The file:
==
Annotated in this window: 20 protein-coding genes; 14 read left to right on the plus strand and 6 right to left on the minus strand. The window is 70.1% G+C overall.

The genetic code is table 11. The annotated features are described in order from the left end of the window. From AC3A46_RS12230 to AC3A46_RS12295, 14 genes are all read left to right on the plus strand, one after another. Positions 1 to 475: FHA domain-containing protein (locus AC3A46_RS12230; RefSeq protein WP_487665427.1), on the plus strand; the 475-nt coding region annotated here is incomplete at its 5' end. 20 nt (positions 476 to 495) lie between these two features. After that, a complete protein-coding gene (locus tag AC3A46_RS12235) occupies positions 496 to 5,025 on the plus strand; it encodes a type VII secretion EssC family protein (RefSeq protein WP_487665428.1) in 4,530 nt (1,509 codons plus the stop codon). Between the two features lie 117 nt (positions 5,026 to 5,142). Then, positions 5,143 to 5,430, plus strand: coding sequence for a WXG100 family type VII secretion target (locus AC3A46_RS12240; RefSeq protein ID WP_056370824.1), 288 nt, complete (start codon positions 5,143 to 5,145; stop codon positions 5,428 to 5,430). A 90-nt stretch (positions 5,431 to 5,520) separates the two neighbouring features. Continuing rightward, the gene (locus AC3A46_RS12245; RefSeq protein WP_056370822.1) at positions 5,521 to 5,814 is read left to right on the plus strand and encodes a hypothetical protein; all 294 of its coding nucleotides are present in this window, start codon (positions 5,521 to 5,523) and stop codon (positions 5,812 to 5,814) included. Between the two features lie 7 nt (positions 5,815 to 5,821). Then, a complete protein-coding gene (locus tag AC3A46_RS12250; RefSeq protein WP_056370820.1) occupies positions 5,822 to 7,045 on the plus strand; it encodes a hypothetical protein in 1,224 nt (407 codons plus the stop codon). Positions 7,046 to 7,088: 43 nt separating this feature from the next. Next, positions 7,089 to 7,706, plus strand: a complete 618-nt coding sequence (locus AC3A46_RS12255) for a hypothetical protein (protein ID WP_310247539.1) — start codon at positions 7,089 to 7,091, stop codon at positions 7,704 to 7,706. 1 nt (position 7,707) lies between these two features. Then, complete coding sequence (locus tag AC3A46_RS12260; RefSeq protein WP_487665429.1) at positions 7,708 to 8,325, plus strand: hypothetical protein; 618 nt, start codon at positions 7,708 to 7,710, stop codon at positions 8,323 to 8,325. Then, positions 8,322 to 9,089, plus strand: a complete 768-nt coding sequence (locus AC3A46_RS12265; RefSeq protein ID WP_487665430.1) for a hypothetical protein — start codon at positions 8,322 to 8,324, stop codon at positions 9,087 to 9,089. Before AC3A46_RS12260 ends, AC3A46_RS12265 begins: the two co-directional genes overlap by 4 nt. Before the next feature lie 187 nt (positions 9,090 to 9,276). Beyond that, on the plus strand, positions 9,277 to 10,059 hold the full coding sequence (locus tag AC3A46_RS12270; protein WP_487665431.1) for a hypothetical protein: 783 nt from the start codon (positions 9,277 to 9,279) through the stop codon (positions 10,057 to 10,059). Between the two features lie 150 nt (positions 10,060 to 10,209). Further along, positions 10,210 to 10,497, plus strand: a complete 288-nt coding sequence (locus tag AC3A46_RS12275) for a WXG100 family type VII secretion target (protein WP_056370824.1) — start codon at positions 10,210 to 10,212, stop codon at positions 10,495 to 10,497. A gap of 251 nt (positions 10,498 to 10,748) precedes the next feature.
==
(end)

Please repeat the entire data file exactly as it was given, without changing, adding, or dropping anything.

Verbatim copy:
Annotated in this window: 20 protein-coding genes; 14 read left to right on the plus strand and 6 right to left on the minus strand. The window is 70.1% G+C overall.

The genetic code is table 11. The annotated features are described in order from the left end of the window. From AC3A46_RS12230 to AC3A46_RS12295, 14 genes are all read left to right on the plus strand, one after another. Positions 1 to 475: FHA domain-containing protein (locus AC3A46_RS12230; RefSeq protein WP_487665427.1), on the plus strand; the 475-nt coding region annotated here is incomplete at its 5' end. 20 nt (positions 476 to 495) lie between these two features. After that, a complete protein-coding gene (locus tag AC3A46_RS12235) occupies positions 496 to 5,025 on the plus strand; it encodes a type VII secretion EssC family protein (RefSeq protein WP_487665428.1) in 4,530 nt (1,509 codons plus the stop codon). Between the two features lie 117 nt (positions 5,026 to 5,142). Then, positions 5,143 to 5,430, plus strand: coding sequence for a WXG100 family type VII secretion target (locus AC3A46_RS12240; RefSeq protein ID WP_056370824.1), 288 nt, complete (start codon positions 5,143 to 5,145; stop codon positions 5,428 to 5,430). A 90-nt stretch (positions 5,431 to 5,520) separates the two neighbouring features. Continuing rightward, the gene (locus AC3A46_RS12245; RefSeq protein WP_056370822.1) at positions 5,521 to 5,814 is read left to right on the plus strand and encodes a hypothetical protein; all 294 of its coding nucleotides are present in this window, start codon (positions 5,521 to 5,523) and stop codon (positions 5,812 to 5,814) included. Between the two features lie 7 nt (positions 5,815 to 5,821). Then, a complete protein-coding gene (locus tag AC3A46_RS12250; RefSeq protein WP_056370820.1) occupies positions 5,822 to 7,045 on the plus strand; it encodes a hypothetical protein in 1,224 nt (407 codons plus the stop codon). Positions 7,046 to 7,088: 43 nt separating this feature from the next. Next, positions 7,089 to 7,706, plus strand: a complete 618-nt coding sequence (locus AC3A46_RS12255) for a hypothetical protein (protein ID WP_310247539.1) — start codon at positions 7,089 to 7,091, stop codon at positions 7,704 to 7,706. 1 nt (position 7,707) lies between these two features. Then, complete coding sequence (locus tag AC3A46_RS12260; RefSeq protein WP_487665429.1) at positions 7,708 to 8,325, plus strand: hypothetical protein; 618 nt, start codon at positions 7,708 to 7,710, stop codon at positions 8,323 to 8,325. Then, positions 8,322 to 9,089, plus strand: a complete 768-nt coding sequence (locus AC3A46_RS12265; RefSeq protein ID WP_487665430.1) for a hypothetical protein — start codon at positions 8,322 to 8,324, stop codon at positions 9,087 to 9,089. Before AC3A46_RS12260 ends, AC3A46_RS12265 begins: the two co-directional genes overlap by 4 nt. Before the next feature lie 187 nt (positions 9,090 to 9,276). Beyond that, on the plus strand, positions 9,277 to 10,059 hold the full coding sequence (locus tag AC3A46_RS12270; protein WP_487665431.1) for a hypothetical protein: 783 nt from the start codon (positions 9,277 to 9,279) through the stop codon (positions 10,057 to 10,059). Between the two features lie 150 nt (positions 10,060 to 10,209). Further along, positions 10,210 to 10,497, plus strand: a complete 288-nt coding sequence (locus tag AC3A46_RS12275) for a WXG100 family type VII secretion target (protein WP_056370824.1) — start codon at positions 10,210 to 10,212, stop codon at positions 10,495 to 10,497. A gap of 251 nt (positions 10,498 to 10,748) precedes the next feature.